One of the most beneficial shifts about moving from ‘old school’ marketing to digital marketing is the ability to actually track your marketing efforts with key metrics. It’s no longer the Wild West where you shoot from the hip and hope your message hits the target. You can now track how your messages are resonating with your audience and, if they aren’t, tweak your message in real time to better your results. Email marketing is one area of digital marketing where marketers are seeing the benefits of metrics tracking firsthand.
Before you start any tracking, you’ll need to make sure your email marketing is up to speed. After that, it’s always a good idea to take a step back and analyze your metrics to see which strategy is paying off. Think of it like taking a pulse of your email marketing efforts.
Making decisions based on metrics is a good way to make sure you’re marketing with data instead of intuition. Pay attention to these Key Performance Metrics (KPIs) to understand which of your email marketing efforts are working – and which need to be revisited:
1. Unique Open Rate
The unique open rate metric tells you how many of your emails were opened by individual subscribers. Keep in mind that emails may be opened by the same person multiple times; however, a unique open rate only tracks one open per subscriber. This is a great metric to use to see what topics or subject lines perform best with your target audience.
Pro Tip: If you’re looking for ideas on how to make your subject lines stand out, movie or music references 6-10 words long works best.
2. Click Through Rate
To track which content is the most effective at engaging your customers – and a great overall way to see whether or not your emails are being read – be sure to measure your click through rates of emails. A click through rate tells you how many people opened an email and then clicked a link (or links) in the email. While this KPI doesn’t take into consideration the actions beyond clicking (like purchasing), it’s still a valuable metric to use to measure the success of your campaigns.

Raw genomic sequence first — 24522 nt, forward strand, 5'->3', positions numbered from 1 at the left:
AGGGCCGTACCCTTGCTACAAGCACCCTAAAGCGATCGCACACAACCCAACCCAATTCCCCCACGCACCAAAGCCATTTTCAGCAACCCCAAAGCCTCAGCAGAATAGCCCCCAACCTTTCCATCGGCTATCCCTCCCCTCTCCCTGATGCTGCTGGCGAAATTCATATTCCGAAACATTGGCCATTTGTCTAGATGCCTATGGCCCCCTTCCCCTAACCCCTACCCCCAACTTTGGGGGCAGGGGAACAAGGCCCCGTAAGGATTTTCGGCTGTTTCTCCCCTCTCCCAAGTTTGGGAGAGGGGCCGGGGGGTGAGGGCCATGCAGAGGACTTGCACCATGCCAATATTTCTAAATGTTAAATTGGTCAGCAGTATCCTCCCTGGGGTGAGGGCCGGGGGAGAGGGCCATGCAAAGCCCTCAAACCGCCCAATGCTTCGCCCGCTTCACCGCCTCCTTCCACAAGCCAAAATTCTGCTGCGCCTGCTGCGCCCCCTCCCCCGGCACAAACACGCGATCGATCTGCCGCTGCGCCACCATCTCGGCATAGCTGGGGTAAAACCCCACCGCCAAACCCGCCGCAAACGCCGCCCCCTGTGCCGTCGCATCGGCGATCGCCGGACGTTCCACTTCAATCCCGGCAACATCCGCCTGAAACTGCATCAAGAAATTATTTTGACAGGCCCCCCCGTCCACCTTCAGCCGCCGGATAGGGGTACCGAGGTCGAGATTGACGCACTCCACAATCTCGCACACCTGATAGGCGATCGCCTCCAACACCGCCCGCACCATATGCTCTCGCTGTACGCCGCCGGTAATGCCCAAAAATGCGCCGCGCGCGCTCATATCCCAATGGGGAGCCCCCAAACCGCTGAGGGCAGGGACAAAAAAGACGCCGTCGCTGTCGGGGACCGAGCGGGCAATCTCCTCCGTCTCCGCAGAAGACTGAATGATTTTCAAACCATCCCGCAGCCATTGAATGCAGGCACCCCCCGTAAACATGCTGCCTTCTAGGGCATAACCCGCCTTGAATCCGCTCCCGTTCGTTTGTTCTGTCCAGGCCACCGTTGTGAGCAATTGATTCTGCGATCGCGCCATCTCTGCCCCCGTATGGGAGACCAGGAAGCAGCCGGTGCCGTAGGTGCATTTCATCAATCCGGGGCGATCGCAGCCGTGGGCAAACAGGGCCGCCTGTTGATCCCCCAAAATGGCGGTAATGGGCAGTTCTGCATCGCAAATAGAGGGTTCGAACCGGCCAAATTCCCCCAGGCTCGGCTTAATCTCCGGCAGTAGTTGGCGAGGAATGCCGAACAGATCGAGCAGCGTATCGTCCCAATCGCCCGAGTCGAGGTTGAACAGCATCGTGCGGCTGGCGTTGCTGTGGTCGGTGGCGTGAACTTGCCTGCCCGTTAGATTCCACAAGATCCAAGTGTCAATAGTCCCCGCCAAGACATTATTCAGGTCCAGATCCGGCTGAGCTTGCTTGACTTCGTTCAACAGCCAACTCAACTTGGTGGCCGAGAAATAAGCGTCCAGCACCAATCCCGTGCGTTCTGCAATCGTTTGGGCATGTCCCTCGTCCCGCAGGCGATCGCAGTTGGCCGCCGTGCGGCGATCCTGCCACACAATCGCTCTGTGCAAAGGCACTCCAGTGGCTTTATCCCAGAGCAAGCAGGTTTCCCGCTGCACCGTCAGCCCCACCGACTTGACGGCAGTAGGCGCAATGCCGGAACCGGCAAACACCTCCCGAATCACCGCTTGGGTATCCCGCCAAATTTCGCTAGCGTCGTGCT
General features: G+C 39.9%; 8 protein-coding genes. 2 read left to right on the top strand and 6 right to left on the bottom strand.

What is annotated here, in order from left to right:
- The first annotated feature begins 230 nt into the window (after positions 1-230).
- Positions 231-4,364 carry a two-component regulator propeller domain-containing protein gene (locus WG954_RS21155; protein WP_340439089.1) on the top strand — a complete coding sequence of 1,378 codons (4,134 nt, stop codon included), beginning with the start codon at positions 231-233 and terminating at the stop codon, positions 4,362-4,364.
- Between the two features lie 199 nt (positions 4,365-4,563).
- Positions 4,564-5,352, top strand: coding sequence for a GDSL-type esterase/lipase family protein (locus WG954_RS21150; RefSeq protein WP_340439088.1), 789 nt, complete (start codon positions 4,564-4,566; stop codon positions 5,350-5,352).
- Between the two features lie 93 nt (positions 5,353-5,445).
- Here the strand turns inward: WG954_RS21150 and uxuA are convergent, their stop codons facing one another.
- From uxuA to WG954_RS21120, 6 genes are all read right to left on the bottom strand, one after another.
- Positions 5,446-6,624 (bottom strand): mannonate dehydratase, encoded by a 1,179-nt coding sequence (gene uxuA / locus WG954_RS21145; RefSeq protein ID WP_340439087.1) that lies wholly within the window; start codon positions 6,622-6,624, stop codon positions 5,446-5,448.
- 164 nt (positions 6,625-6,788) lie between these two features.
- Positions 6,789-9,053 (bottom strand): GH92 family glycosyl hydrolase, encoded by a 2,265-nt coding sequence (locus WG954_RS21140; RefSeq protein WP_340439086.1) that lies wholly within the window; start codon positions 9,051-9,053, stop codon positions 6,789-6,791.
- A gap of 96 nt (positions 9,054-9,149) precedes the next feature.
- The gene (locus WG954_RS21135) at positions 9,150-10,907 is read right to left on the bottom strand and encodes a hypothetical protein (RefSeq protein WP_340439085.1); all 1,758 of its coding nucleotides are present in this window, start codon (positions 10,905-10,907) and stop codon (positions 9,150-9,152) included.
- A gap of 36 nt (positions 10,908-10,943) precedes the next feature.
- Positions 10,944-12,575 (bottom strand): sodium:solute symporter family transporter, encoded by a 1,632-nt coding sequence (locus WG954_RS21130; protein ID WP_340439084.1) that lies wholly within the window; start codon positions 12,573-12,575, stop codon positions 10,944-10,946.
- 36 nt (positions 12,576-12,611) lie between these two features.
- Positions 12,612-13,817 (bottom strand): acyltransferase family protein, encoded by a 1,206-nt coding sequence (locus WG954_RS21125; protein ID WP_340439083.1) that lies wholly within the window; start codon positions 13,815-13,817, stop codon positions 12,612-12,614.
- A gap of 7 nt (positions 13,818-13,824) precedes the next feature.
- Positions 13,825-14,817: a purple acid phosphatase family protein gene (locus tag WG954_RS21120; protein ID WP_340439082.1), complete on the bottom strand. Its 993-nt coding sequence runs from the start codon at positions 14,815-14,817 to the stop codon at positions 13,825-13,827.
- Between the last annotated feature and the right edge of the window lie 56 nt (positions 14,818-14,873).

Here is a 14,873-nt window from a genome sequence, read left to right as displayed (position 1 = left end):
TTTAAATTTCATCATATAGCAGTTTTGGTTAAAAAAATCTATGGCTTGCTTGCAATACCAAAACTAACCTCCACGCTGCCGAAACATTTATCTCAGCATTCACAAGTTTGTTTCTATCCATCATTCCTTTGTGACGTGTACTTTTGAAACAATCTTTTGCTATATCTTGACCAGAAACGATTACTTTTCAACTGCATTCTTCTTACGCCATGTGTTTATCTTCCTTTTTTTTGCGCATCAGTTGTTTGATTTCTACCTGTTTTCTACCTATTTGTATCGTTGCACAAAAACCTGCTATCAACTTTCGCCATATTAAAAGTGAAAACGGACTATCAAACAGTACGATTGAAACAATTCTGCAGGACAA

Pro Tip: A good way to increase click through rates is to make sure your messages are timely,adjusting content to a customer’s demographics, location, and even device.
3. Conversion Rate
As you might expect, the conversion rate is the rate or percentage of people who complete the desired action from the email’s intent, whether it’s a sign-up, completed purchase, or downloading content. The king of email KPIs, the conversion rate is crucial in measuring out the ROI of your email marketing, and also provides a way to identify your most-engaged customers based on how often they open, click, and convert from your emails.
Pro Tip: To increase conversions and lower costs, segment customers by which incentive historically has made them convert. Sending very high incentives to customers who would be willing to convert on low or no incentive at all can cut into your margins very quickly.
4. Unsubscribe Rate
While seen as a negative, tracking your unsubscribe rate, or the amount of people who choose to opt out or unsubscribe from your email sends is a great KPI to measure your campaigns with. A high unsubscribe rate is a warning sign: it might indicate that you need to clean up your email list, adjust the timing or frequency of your emails, or revisit your content to make sure email messaging is relevant and engaging.
Pro Tip: Add a small questionnaire (2-3 questions) on your unsubscribe page to find out why people are opting out of your emails. Maybe they no longer need your product or they think you’re sending emails too frequently. This is valuable feedback that you can use for future campaigns.
Are you tracking these basic KPIs? Whether it’s to encourage purchases, continue engagement, or win a new customer, email marketing is a crucial part of business. Analyzing your KPIs will help give you understand what keeps your customers interested and how to replicate that success again. For more great tips on how to create successful email campaigns, download our updated Email Marketing Guide for Data-Driven Marketers.